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Situational Leadership Assessment and Path-Goal Leadership Questionnaire

Angelina Spaulding
OGL 300: Theory Practice of Leadership
College of Letters and Sciences
Arizona State University

Situational Leadership Assessment and Path-Goal Leadership Questionnaire

The two self-assessments that were completed were the Situational Leadership
Questionnaire (Northouse, 2015, pp. 109 - 111) and the Path-Goal Leadership Questionnaire
(Northouse, 2015, pp. 133 - 134). Both survives examined the common leadership styles that
are associated with each respective theory. Some of the results were a surprise, specifically the
Situational Leadership styles, and other analyses information from the Path-Goal assessment
were not a surprise. The following information is a review of the results.
The first questionnaire that will be examined is the Situational Leadership Questionnaire.
This was the more difficult of the two assessments. Most of the difficulty came when
determining the personal approach of the moment. When it came to identifying the
developmental levels of the employees it was slightly easier, than determining the correct
response. For example situation one, I easily identified the individual employee at a D4 level,
as highly competent, but failed to utilize the supporting approach rather than a delegating
leadership approach. Situation one feels very sensitive, because of the need for downsizing
and the ripple effect that it would cause throughout the department. That is why I assigned the
task to her, but then wanted to provide support and encouragement with the task due to the fact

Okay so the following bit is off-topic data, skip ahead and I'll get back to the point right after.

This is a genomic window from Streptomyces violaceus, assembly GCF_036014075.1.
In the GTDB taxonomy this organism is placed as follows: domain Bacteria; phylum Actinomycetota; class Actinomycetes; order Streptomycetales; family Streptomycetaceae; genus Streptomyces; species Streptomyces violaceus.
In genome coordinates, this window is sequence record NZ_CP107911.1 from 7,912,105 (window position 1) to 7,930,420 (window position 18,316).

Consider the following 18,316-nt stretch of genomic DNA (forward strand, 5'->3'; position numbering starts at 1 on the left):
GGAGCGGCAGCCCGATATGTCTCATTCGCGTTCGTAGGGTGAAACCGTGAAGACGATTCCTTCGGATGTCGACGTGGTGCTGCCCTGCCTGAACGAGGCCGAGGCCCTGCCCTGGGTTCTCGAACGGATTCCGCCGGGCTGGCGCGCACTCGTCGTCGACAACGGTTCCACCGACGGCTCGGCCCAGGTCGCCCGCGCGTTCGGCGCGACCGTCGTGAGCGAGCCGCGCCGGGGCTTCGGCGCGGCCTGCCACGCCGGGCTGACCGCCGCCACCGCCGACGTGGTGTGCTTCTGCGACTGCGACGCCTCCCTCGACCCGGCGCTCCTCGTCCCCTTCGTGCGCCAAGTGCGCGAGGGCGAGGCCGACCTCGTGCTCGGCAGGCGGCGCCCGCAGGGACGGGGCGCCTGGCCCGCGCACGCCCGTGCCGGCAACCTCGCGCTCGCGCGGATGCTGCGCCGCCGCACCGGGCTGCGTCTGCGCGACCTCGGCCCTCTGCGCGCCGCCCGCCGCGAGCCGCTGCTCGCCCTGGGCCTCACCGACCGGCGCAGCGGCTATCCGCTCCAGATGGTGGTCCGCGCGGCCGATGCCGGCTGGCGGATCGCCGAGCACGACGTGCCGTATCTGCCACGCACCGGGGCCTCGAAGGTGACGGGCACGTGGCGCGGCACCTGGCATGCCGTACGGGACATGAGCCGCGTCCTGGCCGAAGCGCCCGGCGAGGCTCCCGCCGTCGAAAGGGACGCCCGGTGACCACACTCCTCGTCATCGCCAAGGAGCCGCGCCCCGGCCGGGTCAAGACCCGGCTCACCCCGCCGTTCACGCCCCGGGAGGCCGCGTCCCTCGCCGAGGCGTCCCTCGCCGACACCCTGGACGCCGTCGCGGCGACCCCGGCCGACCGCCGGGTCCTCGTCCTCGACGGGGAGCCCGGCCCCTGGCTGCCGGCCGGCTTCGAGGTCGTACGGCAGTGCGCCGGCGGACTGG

that people would be losing jobs. This is a situation that I personally may not have delegated,
due to the delicate nature of the overall task.
The situational approach to leadership equates a specific leadership style with a specific
developmental level. There is a disconnect here, because it does not always feel as if the
developmental level and the leadership style approach always go hand in hand. This
perspective of the situational leadership approach makes it difficult to want to apply this
theoretical approach. It seems to cut and dry, and leaves no room for ambiguity. Prior to
starting this course the situational approach was a style that I used often. However, as I learn

about different approaches, such as the Path-Goal approach, the application of this theory is not
being used as much.
The second self-assessment completed, the Path-Goal Leadership Questionnaire, was
much more straightforward in regards to the results. According to the test my use of a directive
style approach is on the cusp of common and high. My supportive approach towards leadership
was on the cusp of low to common. My participative and achievement-oriented approaches to
leadership were both considered high. I was surprised that the participative was marked as
high, and not surprised at all that I scored high for achievement-oriented. I was the most
unaware of my lack of support that is used as a leader. I really thought that I tried to be a
supportive leader. However, it seems that I misinterpreted my leadership style as supportive,
where I should have viewed it more as participative leadership. I did not believe that I was
participative, as the questionnaire had revealed.
The two self-assignments that were taken this week, for Situational Leadership and
Path-Goal Leadership styles, helped to reveal some new information in regards to my
leadership approach. Some aspects were affirmed by the questionnaires. I would like to utilize
a more supportive approach to leadership, because I am apparently not doing so as much as I
believed. Also, my use of the situational approach is much more refined in regards to
recognizing developmental levels, and not so well when determining the correct leadership style
approach for the moment. Both questionnaires have helped me to have better understanding of
my leadership strengths and have helped me to better understand my leadership areas of
opportunity.

Reference:
Northouse, P.G. (2015). Leadership: Theory and practice (7th Ed.). Washington, D.C.: Sage
Publications, Inc.